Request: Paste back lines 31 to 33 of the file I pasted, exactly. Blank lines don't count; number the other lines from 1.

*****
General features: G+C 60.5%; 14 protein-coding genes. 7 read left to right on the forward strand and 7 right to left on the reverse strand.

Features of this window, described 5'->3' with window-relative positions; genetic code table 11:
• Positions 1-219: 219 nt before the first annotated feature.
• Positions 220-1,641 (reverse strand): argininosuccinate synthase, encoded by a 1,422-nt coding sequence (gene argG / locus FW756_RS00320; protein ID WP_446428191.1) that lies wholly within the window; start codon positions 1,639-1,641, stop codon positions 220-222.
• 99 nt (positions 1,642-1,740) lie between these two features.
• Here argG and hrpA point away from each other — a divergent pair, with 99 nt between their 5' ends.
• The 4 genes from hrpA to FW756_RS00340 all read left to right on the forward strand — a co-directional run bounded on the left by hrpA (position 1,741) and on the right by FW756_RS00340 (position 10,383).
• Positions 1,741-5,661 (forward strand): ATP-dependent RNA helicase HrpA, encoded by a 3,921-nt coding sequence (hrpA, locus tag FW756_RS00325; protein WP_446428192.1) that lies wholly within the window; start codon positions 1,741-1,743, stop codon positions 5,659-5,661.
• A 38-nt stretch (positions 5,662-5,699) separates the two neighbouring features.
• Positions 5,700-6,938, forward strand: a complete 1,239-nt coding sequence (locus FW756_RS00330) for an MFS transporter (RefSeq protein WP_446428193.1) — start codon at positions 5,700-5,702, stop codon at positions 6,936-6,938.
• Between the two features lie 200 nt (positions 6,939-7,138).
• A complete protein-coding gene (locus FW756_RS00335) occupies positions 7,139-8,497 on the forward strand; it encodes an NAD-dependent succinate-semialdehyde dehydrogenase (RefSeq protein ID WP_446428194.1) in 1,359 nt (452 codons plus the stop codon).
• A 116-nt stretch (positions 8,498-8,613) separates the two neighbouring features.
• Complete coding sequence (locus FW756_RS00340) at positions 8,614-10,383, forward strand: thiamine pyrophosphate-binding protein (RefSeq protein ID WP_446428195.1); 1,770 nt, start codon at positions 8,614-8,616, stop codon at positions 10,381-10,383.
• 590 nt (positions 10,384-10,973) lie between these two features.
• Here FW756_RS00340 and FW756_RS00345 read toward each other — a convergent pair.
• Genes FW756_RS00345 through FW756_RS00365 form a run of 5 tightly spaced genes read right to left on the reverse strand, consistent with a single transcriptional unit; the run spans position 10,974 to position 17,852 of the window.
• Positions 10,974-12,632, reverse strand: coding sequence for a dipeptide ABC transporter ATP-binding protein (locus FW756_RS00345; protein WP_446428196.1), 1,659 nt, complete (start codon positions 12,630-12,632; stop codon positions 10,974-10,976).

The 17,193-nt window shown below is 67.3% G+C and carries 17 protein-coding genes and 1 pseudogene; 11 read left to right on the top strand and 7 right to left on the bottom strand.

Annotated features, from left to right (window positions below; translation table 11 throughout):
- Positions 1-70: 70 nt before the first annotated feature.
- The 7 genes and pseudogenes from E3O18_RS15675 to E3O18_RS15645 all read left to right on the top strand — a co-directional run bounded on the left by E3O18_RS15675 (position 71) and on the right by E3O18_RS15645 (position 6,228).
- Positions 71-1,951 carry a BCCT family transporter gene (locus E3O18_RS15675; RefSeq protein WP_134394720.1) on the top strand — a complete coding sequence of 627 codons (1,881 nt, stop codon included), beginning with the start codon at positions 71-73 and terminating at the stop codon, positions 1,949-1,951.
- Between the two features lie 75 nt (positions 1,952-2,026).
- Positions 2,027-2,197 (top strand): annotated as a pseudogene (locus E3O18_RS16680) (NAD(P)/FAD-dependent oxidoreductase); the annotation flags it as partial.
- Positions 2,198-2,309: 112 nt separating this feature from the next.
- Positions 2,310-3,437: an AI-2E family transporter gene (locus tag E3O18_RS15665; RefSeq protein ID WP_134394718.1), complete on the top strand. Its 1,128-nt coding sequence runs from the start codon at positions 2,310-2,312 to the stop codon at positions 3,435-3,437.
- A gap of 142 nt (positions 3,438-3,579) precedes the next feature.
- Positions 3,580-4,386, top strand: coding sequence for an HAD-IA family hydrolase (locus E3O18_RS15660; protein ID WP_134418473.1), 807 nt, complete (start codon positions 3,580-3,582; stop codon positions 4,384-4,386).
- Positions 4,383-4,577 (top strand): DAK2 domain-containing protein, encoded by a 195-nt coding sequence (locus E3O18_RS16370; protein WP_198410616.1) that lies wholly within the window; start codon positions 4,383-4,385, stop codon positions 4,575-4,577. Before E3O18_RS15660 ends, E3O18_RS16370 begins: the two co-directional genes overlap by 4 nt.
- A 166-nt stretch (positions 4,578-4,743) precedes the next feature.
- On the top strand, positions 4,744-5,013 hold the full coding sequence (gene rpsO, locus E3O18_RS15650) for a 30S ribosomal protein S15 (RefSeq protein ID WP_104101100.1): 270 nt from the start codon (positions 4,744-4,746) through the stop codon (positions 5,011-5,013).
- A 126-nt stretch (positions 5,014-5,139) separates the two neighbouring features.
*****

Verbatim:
- A 166-nt stretch (positions 4,578-4,743) precedes the next feature.
- On the top strand, positions 4,744-5,013 hold the full coding sequence (gene rpsO, locus E3O18_RS15650) for a 30S ribosomal protein S15 (RefSeq protein ID WP_104101100.1): 270 nt from the start codon (positions 4,744-4,746) through the stop codon (positions 5,011-5,013).
- A 126-nt stretch (positions 5,014-5,139) separates the two neighbouring features.